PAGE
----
Climate model predicts mixed bag
DEPENDING on the climate and emissions models considered, Ministry for the Environment believes that, by 2090, the time spent in drought for Gisborne could be more than double that of 1995, and droughts are likely to increase in both intensity and duration.
“More frequent droughts are likely to lead to water shortages, increased demand for irrigation and increased risk of wild fires, (plus) drier average conditions potentially combined with more intense rainfall at times, could lead to increased problems with erosion and flooding.”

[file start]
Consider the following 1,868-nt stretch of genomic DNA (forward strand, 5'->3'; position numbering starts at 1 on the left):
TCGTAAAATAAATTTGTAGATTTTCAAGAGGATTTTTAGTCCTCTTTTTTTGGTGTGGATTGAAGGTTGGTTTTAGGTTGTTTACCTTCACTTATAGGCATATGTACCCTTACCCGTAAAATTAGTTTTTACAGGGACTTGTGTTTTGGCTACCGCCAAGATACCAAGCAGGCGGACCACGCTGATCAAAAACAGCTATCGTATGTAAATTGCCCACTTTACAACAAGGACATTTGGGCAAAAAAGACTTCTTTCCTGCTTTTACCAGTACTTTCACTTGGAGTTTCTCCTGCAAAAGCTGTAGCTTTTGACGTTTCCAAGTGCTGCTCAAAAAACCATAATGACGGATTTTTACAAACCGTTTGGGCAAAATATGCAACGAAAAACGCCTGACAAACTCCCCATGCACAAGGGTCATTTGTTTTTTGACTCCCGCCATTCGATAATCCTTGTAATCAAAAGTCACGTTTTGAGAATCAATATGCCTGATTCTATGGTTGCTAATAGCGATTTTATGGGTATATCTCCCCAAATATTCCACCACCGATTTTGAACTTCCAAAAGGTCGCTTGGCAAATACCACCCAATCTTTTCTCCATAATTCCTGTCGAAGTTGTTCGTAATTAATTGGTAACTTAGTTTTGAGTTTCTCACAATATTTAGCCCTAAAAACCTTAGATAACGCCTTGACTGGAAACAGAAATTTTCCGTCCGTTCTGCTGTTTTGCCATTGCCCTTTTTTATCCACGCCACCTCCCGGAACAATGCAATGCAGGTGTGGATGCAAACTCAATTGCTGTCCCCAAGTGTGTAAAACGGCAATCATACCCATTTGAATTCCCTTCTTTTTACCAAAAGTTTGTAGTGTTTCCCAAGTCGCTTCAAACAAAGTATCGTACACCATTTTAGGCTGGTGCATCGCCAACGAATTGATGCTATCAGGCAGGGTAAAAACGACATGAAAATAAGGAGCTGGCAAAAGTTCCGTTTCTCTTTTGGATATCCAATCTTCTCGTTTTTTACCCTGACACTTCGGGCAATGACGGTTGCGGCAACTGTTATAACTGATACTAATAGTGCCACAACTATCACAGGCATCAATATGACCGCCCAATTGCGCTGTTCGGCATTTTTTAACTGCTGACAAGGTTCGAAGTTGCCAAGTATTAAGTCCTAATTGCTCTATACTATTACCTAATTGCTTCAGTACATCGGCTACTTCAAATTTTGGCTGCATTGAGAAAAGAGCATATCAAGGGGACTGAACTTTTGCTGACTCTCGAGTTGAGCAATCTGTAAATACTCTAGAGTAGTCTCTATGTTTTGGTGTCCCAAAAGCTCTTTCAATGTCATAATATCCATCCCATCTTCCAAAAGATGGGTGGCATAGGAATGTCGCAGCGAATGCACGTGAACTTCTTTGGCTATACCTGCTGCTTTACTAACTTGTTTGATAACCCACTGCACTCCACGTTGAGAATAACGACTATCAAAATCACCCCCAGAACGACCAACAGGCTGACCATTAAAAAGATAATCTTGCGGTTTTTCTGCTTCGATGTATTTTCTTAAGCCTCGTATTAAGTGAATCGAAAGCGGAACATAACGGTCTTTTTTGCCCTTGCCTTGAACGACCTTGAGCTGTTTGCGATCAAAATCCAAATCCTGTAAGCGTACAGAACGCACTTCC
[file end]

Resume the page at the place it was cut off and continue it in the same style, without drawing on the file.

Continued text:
It's not all bad . . . warmer temperatures, a longer growing season and fewer frosts could provide opportunities to grow new crops and farmers might benefit from faster growth of pasture and better crop growing conditions, says MfE.
“However, these benefits may be limited by negative effects of climate change such as prolonged drought or greater frequency and intensity of storms.
“Some crops may no longer be economic in the Gisborne region and there will be increasing pressure on water resources.”